An introduction for a research is very important because it sets the tone of the paper and introduces the topic. It should attract the reader, get them to read the full paper and give an overall review of what the topic is all about. Writing the introduction is difficult, that is why some writers prefer to write them at the end. Nevertheless, there are ways to write an introduction that is sure to grab every reader’s attention.

Research Paper Introduction

Tips in writing a good introduction

Research paper introduction should be loaded with information yet it should be brief and straight to the point, so as not to bore the reader. In order to do this, have at least five major sources and understand the topic thoroughly. The writer should have a broad understanding of the topic which he can narrow down for the intro.
Have a theme and support that with at least three arguments or viewpoints. It should be written with less than 50 words but it should sum up the topic and bring the main topic to the spot light.

Introductions for a research paper set the tone of the paper and in order to do so, the writer should have an idea on the flow of his topic, hence the importance of an outline. The outline will narrow the topics and can organize the flow of the paper better.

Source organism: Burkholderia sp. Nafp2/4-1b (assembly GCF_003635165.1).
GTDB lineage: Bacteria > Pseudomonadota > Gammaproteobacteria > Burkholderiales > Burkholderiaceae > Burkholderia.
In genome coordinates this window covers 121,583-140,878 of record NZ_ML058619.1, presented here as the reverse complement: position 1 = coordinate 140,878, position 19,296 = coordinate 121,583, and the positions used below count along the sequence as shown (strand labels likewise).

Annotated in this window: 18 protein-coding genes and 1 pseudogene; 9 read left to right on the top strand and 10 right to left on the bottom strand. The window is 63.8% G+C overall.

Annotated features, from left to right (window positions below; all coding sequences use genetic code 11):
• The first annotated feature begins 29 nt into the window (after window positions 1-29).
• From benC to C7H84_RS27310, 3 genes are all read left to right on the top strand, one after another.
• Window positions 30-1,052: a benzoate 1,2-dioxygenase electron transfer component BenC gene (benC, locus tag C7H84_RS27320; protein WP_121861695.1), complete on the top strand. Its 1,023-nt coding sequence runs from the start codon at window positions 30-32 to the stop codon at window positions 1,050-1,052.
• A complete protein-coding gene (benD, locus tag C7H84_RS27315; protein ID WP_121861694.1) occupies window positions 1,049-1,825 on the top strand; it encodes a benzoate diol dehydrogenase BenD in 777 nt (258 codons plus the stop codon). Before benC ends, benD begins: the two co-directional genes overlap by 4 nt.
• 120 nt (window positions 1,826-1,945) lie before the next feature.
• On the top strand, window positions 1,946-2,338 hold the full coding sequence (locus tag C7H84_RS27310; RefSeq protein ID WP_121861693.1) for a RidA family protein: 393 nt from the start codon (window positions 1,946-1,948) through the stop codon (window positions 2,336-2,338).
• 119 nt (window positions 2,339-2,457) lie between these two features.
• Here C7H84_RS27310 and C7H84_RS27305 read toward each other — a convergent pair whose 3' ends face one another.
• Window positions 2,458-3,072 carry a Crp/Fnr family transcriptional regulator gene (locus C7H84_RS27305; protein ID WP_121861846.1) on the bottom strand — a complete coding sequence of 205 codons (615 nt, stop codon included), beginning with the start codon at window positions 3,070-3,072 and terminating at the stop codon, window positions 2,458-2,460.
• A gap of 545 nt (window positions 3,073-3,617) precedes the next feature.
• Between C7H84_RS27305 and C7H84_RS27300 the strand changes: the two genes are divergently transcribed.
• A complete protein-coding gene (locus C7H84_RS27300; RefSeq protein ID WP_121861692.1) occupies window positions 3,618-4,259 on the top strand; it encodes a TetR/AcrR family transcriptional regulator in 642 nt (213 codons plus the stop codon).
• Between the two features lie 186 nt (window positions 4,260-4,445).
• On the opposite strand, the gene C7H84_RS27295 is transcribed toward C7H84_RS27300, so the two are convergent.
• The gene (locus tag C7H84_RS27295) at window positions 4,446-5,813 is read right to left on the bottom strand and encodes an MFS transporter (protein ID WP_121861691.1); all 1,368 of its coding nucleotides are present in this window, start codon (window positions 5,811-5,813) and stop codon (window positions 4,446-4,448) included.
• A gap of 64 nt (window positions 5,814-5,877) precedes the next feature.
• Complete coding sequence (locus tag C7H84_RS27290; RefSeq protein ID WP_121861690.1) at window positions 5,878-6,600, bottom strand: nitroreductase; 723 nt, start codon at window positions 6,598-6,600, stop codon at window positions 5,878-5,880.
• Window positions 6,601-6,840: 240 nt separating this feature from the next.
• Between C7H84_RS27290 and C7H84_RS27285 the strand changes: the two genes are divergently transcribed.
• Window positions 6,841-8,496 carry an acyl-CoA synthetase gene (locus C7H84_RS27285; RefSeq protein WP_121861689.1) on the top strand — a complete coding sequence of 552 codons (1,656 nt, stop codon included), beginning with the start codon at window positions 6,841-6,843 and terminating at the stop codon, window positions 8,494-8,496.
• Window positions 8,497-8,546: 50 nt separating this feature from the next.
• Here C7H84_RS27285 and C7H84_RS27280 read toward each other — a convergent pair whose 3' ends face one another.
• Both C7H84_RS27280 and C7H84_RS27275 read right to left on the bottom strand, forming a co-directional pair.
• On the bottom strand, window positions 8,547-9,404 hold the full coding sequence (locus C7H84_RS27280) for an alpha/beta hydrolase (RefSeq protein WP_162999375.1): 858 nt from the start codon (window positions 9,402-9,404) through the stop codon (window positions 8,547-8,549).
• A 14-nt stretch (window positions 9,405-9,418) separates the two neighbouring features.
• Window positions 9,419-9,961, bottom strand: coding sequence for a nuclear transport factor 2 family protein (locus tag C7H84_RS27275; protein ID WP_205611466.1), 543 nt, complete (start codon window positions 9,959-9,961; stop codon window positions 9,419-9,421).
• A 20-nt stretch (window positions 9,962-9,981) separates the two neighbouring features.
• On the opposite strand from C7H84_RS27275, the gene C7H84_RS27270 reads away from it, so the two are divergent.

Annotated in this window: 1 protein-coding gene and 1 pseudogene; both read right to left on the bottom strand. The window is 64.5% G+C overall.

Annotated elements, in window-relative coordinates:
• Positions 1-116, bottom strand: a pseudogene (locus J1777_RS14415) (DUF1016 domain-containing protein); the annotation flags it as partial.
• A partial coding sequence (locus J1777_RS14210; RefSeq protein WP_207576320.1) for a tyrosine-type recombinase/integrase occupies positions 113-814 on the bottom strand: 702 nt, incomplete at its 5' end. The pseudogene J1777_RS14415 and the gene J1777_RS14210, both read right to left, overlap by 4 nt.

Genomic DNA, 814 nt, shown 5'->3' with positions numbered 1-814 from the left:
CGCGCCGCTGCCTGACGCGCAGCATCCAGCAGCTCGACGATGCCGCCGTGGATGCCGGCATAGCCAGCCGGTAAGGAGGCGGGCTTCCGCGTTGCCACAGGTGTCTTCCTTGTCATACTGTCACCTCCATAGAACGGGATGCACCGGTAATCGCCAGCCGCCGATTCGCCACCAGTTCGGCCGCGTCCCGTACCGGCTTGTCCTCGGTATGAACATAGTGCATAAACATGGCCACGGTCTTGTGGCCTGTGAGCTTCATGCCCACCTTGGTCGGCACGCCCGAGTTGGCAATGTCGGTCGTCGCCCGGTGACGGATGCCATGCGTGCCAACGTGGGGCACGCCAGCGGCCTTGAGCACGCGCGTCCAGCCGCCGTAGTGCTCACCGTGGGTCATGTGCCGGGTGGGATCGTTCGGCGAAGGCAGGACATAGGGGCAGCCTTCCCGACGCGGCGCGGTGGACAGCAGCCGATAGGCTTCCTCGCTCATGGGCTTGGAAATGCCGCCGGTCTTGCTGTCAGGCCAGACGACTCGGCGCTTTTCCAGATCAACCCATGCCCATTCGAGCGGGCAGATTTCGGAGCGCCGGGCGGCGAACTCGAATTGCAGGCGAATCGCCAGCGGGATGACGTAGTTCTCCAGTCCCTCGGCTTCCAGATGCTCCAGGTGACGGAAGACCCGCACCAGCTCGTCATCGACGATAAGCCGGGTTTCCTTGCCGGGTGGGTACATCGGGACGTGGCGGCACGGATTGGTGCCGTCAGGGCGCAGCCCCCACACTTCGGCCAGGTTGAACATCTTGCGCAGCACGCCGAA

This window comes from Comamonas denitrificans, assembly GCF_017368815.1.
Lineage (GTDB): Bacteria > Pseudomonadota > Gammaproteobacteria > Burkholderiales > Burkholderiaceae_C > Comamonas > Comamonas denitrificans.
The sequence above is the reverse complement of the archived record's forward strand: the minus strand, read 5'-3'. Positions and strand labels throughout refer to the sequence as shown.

Generalize the theme and narrow it down. Also, pretend that the readers are laymen so make them understand the topic by starting from a broad spectrum. Also, don’t use technical terms so that the readers can easily understand the topic.

When writing an analytical paper, the introduction can include the problem and how it will be solved. The introduction should tell the reader what the writer is trying to achieve in his experiments or setups. It should also include the thesis statement and the hypothesis of the problem. On the other hand, introductions of argumentative papers should include the controversial issue that will be discussed and the arguments of the writer.

In a scientific paper, the introduction can be divided into four parts, the background of the study, the statement of the problem, statement of the objectives and significance of the study. It should be straight to the point and backed with credible sources to be more valid.

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